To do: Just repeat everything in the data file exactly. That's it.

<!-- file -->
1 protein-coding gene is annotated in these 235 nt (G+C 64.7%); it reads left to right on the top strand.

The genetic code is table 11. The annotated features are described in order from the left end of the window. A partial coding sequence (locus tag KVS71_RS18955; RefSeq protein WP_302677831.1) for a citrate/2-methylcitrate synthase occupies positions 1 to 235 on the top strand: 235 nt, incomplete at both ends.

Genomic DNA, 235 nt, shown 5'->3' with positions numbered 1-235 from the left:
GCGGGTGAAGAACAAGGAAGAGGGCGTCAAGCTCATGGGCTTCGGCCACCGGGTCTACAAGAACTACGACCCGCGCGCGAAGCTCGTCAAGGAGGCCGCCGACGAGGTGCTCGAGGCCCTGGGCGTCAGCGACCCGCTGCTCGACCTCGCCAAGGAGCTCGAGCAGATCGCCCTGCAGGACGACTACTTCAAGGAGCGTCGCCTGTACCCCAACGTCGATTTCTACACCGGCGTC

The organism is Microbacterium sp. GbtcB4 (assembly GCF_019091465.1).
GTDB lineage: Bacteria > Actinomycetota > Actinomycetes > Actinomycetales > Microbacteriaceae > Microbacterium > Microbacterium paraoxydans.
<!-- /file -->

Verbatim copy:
1 protein-coding gene is annotated in these 235 nt (G+C 64.7%); it reads left to right on the top strand.

The genetic code is table 11. The annotated features are described in order from the left end of the window. A partial coding sequence (locus tag KVS71_RS18955; RefSeq protein WP_302677831.1) for a citrate/2-methylcitrate synthase occupies positions 1 to 235 on the top strand: 235 nt, incomplete at both ends.

Genomic DNA, 235 nt, shown 5'->3' with positions numbered 1-235 from the left:
GCGGGTGAAGAACAAGGAAGAGGGCGTCAAGCTCATGGGCTTCGGCCACCGGGTCTACAAGAACTACGACCCGCGCGCGAAGCTCGTCAAGGAGGCCGCCGACGAGGTGCTCGAGGCCCTGGGCGTCAGCGACCCGCTGCTCGACCTCGCCAAGGAGCTCGAGCAGATCGCCCTGCAGGACGACTACTTCAAGGAGCGTCGCCTGTACCCCAACGTCGATTTCTACACCGGCGTC

The organism is Microbacterium sp. GbtcB4 (assembly GCF_019091465.1).
GTDB lineage: Bacteria > Actinomycetota > Actinomycetes > Actinomycetales > Microbacteriaceae > Microbacterium > Microbacterium paraoxydans.